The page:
|America didn't stop being a manufactuing economy because we stopped making things. In fact, we still have a huge manufacturing sector. It's just that it's small by comparison. What's more, those who work in that sector may much, much less than they used to. It is no longer the engine of our economy.
The reason for this is simple: manufacturing core goods became too expensive, because we were paying people a decent living to make things. It was much cheaper for the companies involved to ship manufacturing jobs overseas. This did not sit well with the workers who lost their jobs, of course. But because there were far more consumers of any one product than there were workers producing it, there was a ready path to sacking workers one industrial sector at a time, all the while justifying it in terms of "lower prices" for the much larger pool of consumers in general.
Of course this was always economically foolish in long-run terms, since every time a worker lost a high-paying job, there was that much less consumer demand to buy up the cheaper imports. And this is where the finance sector got a good deal of its traction from: financing an increasing gap in what people could afford. Originally, the Reagan tax-cuts were rationalized in terms of stimulating the economy by increasing savings and encouraging investment.
But this was absurd on its face. If you wanted to encourage investment, then you'd do things like give investment tax credits--you could even raise marginal tax rates at the same time to keep the move revenus nuetral. And, in fact, the result of the Reagan tax-cuts was not to increase savings and investment. Indeed, savings rates drastically declined, and have never recovered since, but instead have eventually dropped to below zero:
This drop in savings rate is in part a reflection of the sharp transition between a multi-decade period after WII, when the New Deal economic bargain produced broadly egalitarian economic growth, and the Reaganite "Voodoo Economics" bargain that has predominated since 1980. The difference between the distributgion of income gains in these two eras could not be more stark.
New Deal Economic Era
This is a picture of healthy economic growth, broadly shared. Since the basis of a strong economy is the circulation of money, broadly-shared economic growth is a key ingredient in keeping the economy healthy. This is what the New Deal bargain accomplished for a period of over 30 years.
Conservativwe Economic Era
This is a picture of unhealthy economic growth, narrowly focused on the most affluent. Since the basis of a strong economy is the circulation of money, narrowly-focused economic growth is a major contributor to an economically unhealthy system. This is what the conservative "Voodoo economics" bargain has accomplished for a period of almost 30 years now.
Minority Wealth Inequality
Minorities were especially hard hit by the subprime mortgage crisis, because their exclusion from the New Deal era of vastly increased home ownership deprived them of the major form of inherited family wealth. With much less family wealth to draw on, the mortgage deal disproportionately offered to them in the conservative era was characteristically a much worse deal than that offered to whites in the New Deal era.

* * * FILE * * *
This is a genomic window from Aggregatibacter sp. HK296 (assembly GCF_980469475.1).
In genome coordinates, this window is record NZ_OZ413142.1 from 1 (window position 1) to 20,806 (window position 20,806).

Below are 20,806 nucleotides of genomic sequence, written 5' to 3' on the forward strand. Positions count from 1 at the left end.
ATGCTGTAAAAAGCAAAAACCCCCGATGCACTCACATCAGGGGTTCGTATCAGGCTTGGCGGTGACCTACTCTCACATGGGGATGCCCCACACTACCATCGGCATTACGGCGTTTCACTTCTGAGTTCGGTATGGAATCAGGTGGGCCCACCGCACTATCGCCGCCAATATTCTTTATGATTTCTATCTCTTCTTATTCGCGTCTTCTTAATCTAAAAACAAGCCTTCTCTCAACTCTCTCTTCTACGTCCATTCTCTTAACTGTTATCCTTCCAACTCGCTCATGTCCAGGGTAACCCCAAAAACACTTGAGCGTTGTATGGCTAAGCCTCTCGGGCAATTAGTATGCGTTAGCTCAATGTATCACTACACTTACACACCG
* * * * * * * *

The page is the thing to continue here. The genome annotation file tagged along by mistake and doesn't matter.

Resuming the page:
The Root Problem--And Solutions
In summary, the root problem of the last 30 years has been the lack of balanced growth benefitting all income levels of society. So long as those on the bottom--and even the broad middle--lag so far behind those on top, the economy as a whole will not be healthy, finance will maintain an unhealthy dominance, and we will be highly vulnerable to repeated booms and busts, which will take a much more devastating toll on those below as opposed to those above. Therefore, the most fundamental thing we need to do is to begin restoring the health of Main Street and the real economy, while subjecting Wall Street to strenuous regulations to reign it in, and make it serve the larger economy.
The following perscription from the Campaign for America's Future is a good broad-spectrum summary of what's needed:
Impose new regulations on all parts of the financial system-limits on capital, leverage, exotic instruments, and compensation. The price of rescuing the financial system must be to get it back under control.
Strengthen the cop on the financial beat. We need regulators who will enforce the law, not scorn the responsibility they have.
Kick start the real economy, don't just bail out the banks. We need a public investment initiative to get the economy moving, investing in renewable energy, rebuilding green, extending unemployment insurance, helping cities and states avoid deep cuts in health care, police and fire services, and more.
You don't have to be a sophisticated economic analyst to understand what's going on here, at least in terms of the broad outlines. And that's all that the political debate should be about. Indeed, if we can maintain that focus, there won't even be a poltical debate. It will be open and shut.
Quite simply put, there is nothing conservative--in the ordinary person's traditional understanding--about running a casino ecoenomy for three decades straight, when the vast majority of people keep falling further and further behind, only to end up bailing out the fat cats when the whole thing falls apart. This is theivery, pure and simple. And conservatives should be as mad about it as anyone else. Madder, in fact, considering that it was all done in their name.